GW: Songs not on the EP often seem to carry that nostalgic, acoustic sound such as that of “These Shoes,” as is mentioned in the short film. Are these other songs something you guys would like to adapt in the studio to have more of a rock edge or are you writing new material that takes that old, more acoustic sound in a new direction?

DS: We love songs like These Shoes, but we decided to feature it as a bonus track on the EP because it is a slightly different sound than the other 4 songs.  In the grand scheme of a full-length album, we will be able to take more stylistic liberties, and include a song like These Shoes in the track-listing.  As we’ve been writing the full-length album, our goal is to deliver a dynamic sound that takes the listener through a broad range of emotions.  With that being said, we will certainly have the big rock songs, reminiscent of the EP, but will also have more stripped folk-inspired ballads.  All of the songs will be “us”, but will give the listener a little something more to latch onto. 

GW: As you begin to fine tune your sound following this EP, in live performances and on tour do you want to play with a bit more heavy, in-your-face sound or do you think you’ll stick to the acoustic environments you tested the waters in during the bands beginning stages?

DS: Playing acoustic has been great and we will continue to do so throughout our career, but we DEFINITELY look forward to plugging in the electric guitars and doing the full-band thing later this year.  As soon as we hit the road full-time, we will be playing with a band in a rock and roll arrangement.  It will be great to deliver the songs in the high-energy format in which they were recorded.  Like I said, playing acoustic has been awesome, and we love showcasing our songs in a stripped format, but we are itching to turn things up to 11 as soon as possible.

GW: Now that you have released your first EP, what’s the plan? Are you going to take that music on the road, keep writing new material to further develop your sound, record more and carry the EP into a full-length album?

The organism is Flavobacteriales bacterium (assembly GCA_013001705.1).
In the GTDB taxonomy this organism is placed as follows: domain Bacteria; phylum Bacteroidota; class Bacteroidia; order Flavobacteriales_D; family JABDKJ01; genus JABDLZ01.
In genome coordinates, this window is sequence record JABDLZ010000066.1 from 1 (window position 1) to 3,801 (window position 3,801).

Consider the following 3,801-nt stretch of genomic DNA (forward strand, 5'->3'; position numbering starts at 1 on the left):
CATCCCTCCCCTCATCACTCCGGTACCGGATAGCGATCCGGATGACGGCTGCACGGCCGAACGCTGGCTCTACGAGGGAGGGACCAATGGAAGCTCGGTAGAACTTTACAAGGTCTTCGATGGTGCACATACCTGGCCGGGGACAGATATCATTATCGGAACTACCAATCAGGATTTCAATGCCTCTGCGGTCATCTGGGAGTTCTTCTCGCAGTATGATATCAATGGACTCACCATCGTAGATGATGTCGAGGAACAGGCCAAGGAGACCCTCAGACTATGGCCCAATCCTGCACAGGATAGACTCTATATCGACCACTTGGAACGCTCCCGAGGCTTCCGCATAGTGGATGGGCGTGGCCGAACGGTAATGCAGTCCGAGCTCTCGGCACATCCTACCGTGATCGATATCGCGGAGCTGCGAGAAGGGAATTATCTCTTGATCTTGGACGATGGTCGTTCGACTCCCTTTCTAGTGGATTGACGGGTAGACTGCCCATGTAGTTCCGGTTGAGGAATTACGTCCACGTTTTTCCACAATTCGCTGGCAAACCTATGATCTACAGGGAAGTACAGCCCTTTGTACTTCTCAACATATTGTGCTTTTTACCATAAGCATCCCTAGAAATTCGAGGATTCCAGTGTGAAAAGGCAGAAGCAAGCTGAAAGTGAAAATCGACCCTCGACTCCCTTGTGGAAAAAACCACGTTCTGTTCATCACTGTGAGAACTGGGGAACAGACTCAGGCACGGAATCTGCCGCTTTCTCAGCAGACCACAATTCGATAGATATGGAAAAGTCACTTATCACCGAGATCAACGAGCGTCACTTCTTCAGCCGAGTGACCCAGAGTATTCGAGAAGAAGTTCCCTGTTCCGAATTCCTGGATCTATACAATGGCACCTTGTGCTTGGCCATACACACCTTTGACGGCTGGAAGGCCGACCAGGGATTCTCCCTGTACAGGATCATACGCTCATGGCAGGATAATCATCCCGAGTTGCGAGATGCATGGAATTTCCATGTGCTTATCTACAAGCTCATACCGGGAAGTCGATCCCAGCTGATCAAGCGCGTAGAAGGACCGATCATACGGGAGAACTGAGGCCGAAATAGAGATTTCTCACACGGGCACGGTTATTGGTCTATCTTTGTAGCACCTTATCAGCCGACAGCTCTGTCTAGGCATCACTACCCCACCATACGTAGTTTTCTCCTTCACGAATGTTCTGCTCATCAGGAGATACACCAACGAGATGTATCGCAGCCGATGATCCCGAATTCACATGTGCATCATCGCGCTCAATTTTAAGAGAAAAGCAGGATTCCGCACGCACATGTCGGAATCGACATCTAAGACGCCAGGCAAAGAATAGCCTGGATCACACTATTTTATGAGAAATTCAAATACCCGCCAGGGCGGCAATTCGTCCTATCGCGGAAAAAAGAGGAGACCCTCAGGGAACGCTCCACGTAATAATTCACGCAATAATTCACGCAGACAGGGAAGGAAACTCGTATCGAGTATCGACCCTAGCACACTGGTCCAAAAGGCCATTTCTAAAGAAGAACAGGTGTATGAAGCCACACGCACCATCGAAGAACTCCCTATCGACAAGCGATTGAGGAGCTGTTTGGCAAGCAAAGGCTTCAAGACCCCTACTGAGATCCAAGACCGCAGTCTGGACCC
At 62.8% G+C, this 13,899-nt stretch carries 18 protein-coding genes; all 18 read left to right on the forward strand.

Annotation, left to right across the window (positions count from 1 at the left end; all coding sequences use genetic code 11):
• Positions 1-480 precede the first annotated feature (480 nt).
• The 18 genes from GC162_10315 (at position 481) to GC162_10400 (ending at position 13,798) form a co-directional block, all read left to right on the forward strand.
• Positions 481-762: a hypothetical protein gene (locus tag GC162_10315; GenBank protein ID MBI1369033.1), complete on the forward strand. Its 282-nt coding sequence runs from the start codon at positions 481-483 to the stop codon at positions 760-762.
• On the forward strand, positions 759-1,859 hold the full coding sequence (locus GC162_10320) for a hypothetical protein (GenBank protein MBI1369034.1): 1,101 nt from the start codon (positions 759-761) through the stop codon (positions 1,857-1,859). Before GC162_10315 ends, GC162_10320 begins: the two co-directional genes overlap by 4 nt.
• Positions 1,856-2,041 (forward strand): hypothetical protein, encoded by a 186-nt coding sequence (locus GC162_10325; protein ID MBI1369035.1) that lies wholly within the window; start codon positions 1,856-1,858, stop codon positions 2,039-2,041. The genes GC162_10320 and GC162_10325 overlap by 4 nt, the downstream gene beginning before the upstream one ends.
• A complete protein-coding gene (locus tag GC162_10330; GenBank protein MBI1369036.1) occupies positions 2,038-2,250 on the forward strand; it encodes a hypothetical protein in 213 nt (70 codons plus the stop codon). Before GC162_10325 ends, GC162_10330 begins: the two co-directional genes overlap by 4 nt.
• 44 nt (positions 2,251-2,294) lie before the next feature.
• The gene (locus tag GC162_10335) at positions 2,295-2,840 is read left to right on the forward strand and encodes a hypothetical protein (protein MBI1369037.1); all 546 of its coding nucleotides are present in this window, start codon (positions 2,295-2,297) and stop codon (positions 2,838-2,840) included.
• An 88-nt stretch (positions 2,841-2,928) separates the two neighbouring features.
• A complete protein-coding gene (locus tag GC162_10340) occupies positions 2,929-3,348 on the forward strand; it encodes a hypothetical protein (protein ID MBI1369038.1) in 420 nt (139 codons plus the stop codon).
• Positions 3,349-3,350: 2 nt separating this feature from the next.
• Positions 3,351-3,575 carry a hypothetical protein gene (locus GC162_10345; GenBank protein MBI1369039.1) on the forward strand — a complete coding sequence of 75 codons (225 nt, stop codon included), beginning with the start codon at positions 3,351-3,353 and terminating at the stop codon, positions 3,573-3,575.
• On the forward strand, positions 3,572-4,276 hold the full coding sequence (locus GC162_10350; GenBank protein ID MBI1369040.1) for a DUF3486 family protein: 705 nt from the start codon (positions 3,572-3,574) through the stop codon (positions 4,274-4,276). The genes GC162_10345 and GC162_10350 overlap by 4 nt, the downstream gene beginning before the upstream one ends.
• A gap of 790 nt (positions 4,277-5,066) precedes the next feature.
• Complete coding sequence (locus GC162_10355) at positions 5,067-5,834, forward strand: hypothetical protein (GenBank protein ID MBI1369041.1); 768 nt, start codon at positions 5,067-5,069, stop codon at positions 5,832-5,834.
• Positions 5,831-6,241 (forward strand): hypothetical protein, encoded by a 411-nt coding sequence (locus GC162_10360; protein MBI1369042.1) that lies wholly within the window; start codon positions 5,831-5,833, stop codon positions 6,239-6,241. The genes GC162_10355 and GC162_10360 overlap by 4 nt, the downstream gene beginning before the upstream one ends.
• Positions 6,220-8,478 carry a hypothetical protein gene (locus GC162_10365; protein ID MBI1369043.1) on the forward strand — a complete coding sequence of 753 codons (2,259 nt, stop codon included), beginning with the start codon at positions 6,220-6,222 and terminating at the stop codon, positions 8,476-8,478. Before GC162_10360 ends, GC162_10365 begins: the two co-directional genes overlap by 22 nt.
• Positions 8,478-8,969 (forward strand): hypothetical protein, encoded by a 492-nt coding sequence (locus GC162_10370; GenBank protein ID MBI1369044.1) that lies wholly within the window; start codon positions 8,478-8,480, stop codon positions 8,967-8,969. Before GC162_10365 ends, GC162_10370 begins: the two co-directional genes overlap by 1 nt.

DS: As of now, we plan to keep writing until the day the full-length is released.  And from there, we will keep writing until the 2nd full-length is released, hah.  In all seriousness, we could not be more stoked with the way the full-length writing is coming together.  We have been playing some of the new songs live, so if you’ve seen our show lately, you may have heard some full-length contenders.  We are super proud of the EP and want to tour extensively to support it throughout the rest of the year, but we are still very hard at work getting the writing done for the next release.  The first full-length will be what really defines Bonaventure in a public sense, so we want to hit the nail on the head.  The plan, as of now, is to tour on the EP the rest of the year, and get back into the studio to track the full length this winter.  If all goes according to plan, we hope to release a full-length early 2013!  This is all super exciting to Andy and I, so we are taking it one day at a time, enjoying each step of the process! 

GW: Thank you for taking the time to answer some questions, I greatly appreciate it! I look forward to listening to your music some more and we’ll be sure to send a copy of the album review/interview as soon as it’s done. Thanks again and congratulations on the release of your first EP!

DS: Thank you so much for considering us, Angela!  It has been awesome to do this interview with you and hopefully we can do it again sometime soon.  Your support means the world to us!  Have an awesome day. :)